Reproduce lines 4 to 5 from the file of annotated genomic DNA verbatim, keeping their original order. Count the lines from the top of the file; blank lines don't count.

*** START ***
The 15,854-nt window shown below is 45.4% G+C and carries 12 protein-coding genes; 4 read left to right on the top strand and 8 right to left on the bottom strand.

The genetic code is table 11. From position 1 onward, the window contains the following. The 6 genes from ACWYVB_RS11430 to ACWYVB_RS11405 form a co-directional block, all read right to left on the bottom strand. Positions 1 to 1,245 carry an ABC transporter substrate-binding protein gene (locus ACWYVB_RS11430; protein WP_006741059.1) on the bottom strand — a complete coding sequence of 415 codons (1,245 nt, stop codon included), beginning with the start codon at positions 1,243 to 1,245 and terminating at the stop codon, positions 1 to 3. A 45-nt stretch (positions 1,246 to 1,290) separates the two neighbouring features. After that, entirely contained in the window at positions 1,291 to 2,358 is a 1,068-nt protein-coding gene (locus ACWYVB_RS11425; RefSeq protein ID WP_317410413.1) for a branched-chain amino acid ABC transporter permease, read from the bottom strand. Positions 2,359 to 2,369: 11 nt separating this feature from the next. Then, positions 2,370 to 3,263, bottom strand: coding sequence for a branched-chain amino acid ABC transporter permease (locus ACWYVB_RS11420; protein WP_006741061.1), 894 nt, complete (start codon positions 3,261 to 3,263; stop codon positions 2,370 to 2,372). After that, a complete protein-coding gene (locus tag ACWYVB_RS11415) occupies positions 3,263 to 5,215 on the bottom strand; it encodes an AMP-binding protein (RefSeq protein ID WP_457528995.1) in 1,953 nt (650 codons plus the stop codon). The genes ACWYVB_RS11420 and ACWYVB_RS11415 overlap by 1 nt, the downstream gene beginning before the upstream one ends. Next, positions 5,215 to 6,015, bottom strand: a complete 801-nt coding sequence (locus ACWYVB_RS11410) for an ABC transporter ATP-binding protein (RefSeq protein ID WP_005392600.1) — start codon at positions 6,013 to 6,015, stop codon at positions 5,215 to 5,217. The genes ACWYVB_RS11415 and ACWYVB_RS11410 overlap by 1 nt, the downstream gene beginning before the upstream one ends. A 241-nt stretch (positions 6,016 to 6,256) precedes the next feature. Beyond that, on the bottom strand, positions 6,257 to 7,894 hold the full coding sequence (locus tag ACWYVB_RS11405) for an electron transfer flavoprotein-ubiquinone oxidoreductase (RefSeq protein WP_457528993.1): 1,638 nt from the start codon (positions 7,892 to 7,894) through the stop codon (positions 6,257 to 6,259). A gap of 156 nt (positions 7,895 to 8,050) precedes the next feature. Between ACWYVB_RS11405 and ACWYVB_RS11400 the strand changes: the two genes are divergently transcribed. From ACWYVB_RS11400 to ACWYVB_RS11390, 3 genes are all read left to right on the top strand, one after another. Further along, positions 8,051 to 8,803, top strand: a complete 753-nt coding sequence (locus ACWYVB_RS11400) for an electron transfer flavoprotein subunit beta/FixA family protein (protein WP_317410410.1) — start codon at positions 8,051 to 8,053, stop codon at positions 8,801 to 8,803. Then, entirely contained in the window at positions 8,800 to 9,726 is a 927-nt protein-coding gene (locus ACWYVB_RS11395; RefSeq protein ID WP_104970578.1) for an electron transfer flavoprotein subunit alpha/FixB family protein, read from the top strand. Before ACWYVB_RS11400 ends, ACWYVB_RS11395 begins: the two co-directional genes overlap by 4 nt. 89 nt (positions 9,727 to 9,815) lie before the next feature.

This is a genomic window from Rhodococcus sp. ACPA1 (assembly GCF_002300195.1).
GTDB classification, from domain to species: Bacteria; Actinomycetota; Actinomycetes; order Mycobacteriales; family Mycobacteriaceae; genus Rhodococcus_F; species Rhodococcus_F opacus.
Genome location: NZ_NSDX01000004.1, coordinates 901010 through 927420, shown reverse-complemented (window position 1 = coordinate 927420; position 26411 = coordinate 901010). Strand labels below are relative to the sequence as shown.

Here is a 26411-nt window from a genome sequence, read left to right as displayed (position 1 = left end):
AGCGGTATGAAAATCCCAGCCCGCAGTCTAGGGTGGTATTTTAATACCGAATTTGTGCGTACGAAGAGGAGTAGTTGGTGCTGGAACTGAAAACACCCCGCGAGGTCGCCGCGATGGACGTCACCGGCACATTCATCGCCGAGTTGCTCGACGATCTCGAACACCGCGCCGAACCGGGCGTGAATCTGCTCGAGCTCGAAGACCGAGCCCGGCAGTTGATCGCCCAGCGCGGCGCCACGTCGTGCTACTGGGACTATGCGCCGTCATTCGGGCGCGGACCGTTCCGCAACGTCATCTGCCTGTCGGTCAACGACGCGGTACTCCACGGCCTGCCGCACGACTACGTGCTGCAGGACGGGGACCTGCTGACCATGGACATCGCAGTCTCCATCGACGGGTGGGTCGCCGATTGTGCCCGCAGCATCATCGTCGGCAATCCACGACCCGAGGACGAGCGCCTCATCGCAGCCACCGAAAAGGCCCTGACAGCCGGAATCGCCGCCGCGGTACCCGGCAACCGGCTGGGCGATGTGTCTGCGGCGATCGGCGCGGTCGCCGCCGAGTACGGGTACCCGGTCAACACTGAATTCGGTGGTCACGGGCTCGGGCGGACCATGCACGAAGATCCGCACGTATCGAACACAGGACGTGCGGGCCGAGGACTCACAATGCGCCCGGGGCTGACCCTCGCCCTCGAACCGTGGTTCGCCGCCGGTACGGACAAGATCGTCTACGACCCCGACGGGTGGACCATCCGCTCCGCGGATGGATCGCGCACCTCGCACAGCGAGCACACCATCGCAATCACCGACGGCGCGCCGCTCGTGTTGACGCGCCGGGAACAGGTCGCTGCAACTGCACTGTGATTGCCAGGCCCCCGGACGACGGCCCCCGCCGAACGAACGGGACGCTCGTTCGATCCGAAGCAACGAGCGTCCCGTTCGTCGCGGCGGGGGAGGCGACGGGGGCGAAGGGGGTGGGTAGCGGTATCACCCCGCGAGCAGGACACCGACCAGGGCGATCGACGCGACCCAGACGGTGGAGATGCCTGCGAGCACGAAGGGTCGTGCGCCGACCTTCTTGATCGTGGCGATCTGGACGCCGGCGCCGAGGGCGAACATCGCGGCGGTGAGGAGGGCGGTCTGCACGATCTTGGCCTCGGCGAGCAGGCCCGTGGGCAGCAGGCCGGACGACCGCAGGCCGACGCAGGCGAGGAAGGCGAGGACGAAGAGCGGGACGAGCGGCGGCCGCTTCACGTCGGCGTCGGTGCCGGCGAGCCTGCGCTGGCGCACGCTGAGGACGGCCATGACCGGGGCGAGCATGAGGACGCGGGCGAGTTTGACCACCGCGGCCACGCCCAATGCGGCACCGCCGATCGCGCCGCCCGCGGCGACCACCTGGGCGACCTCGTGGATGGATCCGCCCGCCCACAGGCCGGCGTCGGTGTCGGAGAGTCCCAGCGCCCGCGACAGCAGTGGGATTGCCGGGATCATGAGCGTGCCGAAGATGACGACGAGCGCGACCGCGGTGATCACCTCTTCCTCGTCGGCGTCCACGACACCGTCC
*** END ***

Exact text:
GTDB classification, from domain to species: Bacteria; Actinomycetota; Actinomycetes; order Mycobacteriales; family Mycobacteriaceae; genus Rhodococcus_F; species Rhodococcus_F opacus.
Genome location: NZ_NSDX01000004.1, coordinates 901010 through 927420, shown reverse-complemented (window position 1 = coordinate 927420; position 26411 = coordinate 901010). Strand labels below are relative to the sequence as shown.